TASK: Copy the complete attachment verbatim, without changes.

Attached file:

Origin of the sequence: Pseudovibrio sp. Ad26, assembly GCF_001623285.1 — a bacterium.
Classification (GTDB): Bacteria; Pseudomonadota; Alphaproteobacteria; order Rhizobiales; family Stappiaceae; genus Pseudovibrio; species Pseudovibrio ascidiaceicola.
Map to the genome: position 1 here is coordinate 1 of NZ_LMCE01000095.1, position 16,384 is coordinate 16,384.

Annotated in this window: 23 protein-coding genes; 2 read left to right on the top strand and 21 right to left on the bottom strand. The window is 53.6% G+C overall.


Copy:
Origin of the sequence: Pseudovibrio sp. Ad26, assembly GCF_001623285.1 — a bacterium.
Classification (GTDB): Bacteria; Pseudomonadota; Alphaproteobacteria; order Rhizobiales; family Stappiaceae; genus Pseudovibrio; species Pseudovibrio ascidiaceicola.
Map to the genome: position 1 here is coordinate 1 of NZ_LMCE01000095.1, position 16,384 is coordinate 16,384.

Annotated in this window: 23 protein-coding genes; 2 read left to right on the top strand and 21 right to left on the bottom strand. The window is 53.6% G+C overall.